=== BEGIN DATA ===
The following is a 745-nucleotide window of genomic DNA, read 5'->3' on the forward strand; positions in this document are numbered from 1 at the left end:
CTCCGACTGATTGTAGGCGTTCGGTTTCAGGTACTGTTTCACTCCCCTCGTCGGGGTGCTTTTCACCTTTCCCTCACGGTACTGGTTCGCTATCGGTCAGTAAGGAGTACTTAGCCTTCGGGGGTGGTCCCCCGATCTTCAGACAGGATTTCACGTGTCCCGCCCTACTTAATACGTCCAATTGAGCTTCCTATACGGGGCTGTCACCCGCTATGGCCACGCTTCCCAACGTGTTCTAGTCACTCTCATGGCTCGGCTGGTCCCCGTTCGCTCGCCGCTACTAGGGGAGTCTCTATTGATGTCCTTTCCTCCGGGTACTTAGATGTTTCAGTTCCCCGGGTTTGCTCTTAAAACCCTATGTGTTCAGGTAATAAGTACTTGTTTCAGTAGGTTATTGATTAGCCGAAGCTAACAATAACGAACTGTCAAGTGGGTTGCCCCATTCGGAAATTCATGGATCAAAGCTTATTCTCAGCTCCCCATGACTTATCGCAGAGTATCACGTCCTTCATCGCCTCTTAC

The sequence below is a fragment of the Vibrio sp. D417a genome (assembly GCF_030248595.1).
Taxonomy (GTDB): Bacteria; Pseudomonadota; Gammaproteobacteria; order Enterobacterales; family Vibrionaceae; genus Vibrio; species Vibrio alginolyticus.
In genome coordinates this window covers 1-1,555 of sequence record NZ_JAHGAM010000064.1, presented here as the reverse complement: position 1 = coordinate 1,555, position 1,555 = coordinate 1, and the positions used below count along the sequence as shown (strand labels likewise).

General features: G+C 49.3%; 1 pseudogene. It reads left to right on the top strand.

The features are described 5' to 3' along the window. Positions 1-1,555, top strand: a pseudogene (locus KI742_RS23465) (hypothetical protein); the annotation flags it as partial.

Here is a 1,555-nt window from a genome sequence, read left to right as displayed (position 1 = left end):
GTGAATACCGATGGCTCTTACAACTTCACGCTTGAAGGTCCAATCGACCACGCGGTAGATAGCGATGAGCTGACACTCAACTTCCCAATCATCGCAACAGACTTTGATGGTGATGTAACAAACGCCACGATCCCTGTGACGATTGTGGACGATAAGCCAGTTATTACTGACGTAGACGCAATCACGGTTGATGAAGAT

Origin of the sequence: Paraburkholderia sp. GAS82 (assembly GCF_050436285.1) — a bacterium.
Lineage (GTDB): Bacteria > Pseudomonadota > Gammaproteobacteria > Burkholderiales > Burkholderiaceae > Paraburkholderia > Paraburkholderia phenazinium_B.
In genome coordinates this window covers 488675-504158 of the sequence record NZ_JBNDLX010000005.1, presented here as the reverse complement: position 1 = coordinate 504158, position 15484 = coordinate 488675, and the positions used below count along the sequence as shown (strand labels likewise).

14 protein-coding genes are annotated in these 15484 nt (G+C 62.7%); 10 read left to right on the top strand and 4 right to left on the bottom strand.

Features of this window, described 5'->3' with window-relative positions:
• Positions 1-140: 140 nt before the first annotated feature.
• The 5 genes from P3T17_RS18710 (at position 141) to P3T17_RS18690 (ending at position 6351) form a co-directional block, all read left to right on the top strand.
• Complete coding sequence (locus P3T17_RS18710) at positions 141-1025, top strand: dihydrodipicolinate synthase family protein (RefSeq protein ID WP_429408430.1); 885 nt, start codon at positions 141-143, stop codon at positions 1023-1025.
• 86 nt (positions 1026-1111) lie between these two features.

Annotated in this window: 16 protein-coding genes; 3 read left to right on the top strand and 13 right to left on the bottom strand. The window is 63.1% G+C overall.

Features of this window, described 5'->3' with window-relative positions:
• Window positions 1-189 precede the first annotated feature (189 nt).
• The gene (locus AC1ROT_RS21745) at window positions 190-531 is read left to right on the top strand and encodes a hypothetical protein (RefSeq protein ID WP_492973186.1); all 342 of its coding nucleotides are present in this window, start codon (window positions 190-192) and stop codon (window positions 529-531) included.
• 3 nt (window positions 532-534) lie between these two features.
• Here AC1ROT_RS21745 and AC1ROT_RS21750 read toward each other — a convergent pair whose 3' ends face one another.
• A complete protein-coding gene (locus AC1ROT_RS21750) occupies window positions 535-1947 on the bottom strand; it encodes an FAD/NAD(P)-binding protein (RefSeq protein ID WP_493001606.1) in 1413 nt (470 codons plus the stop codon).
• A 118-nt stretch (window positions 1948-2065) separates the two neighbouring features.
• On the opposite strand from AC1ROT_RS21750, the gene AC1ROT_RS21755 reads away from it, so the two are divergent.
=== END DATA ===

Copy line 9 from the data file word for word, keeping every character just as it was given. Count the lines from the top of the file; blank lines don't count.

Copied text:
GTGAATACCGATGGCTCTTACAACTTCACGCTTGAAGGTCCAATCGACCACGCGGTAGATAGCGATGAGCTGACACTCAACTTCCCAATCATCGCAACAGACTTTGATGGTGATGTAACAAACGCCACGATCCCTGTGACGATTGTGGACGATAAGCCAGTTATTACTGACGTAGACGCAATCACGGTTGATGAAGAT